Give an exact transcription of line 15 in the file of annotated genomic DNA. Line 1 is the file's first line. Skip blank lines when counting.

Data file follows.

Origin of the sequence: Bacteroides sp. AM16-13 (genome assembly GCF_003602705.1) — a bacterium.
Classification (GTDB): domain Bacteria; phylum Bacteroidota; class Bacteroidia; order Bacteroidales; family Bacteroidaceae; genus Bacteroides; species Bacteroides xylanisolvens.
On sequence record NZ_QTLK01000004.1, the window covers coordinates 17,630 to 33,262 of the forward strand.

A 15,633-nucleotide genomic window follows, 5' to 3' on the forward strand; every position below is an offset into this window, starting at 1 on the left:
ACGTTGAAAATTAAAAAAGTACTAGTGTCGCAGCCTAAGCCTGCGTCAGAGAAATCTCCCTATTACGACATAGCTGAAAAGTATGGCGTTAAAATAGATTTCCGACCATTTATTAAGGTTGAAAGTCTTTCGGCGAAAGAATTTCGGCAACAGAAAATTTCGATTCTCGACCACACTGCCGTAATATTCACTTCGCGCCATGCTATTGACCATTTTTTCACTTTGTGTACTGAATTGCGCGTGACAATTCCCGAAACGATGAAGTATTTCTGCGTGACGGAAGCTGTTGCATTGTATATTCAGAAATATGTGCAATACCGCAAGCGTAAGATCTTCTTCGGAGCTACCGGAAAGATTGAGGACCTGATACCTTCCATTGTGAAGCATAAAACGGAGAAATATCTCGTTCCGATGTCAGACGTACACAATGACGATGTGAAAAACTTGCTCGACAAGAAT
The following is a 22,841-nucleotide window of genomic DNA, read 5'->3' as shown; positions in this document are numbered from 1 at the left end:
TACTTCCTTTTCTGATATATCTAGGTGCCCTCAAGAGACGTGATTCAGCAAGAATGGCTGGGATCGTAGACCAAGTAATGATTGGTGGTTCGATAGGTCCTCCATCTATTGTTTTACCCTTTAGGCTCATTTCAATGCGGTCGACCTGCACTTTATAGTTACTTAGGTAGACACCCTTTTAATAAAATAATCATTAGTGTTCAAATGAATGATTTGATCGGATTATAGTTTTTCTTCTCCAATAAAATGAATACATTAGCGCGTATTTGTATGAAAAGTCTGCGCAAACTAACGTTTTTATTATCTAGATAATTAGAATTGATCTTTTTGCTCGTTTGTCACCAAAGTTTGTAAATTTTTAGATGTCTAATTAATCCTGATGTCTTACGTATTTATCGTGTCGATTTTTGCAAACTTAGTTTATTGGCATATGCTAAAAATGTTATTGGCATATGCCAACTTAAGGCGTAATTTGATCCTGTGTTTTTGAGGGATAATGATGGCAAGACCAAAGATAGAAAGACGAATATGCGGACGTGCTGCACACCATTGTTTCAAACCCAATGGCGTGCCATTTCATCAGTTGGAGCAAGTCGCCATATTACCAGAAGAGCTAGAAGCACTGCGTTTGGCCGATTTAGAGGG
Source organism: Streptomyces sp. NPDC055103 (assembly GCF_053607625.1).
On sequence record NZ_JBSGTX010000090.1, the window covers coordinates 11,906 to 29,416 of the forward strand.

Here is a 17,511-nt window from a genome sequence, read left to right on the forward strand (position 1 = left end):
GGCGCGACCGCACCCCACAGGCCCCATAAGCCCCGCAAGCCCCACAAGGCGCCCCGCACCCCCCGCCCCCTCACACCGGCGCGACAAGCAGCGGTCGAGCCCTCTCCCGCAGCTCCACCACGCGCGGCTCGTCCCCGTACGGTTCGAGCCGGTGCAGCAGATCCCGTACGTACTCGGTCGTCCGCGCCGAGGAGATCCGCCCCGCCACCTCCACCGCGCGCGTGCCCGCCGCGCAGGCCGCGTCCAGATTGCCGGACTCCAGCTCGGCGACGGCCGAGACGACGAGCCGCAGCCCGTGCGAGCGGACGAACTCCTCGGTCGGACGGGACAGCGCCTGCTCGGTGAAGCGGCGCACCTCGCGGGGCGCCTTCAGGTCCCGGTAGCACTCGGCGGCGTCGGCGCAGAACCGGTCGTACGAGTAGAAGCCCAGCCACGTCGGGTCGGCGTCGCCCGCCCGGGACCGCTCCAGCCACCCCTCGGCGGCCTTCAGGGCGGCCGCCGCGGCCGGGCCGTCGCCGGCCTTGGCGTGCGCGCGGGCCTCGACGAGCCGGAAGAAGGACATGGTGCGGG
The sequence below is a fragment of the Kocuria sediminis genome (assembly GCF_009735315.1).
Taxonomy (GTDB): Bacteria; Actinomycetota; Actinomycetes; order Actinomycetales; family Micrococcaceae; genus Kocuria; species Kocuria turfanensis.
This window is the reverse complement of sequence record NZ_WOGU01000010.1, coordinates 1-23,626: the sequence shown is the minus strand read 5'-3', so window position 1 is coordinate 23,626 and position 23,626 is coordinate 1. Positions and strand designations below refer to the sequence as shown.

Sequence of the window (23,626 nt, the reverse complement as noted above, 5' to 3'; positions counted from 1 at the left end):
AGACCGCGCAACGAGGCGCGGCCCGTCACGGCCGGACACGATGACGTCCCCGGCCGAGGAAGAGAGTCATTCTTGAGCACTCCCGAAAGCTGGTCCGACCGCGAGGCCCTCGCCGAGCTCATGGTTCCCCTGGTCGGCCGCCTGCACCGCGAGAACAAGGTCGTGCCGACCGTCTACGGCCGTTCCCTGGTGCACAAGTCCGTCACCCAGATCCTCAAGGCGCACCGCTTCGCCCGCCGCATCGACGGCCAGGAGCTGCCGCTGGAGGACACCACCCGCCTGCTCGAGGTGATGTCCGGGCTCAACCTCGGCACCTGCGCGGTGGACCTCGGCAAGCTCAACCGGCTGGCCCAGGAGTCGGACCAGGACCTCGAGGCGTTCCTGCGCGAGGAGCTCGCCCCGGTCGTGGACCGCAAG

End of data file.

Sequence of the window (23,626 nt, the reverse complement as noted above, 5' to 3'; positions counted from 1 at the left end):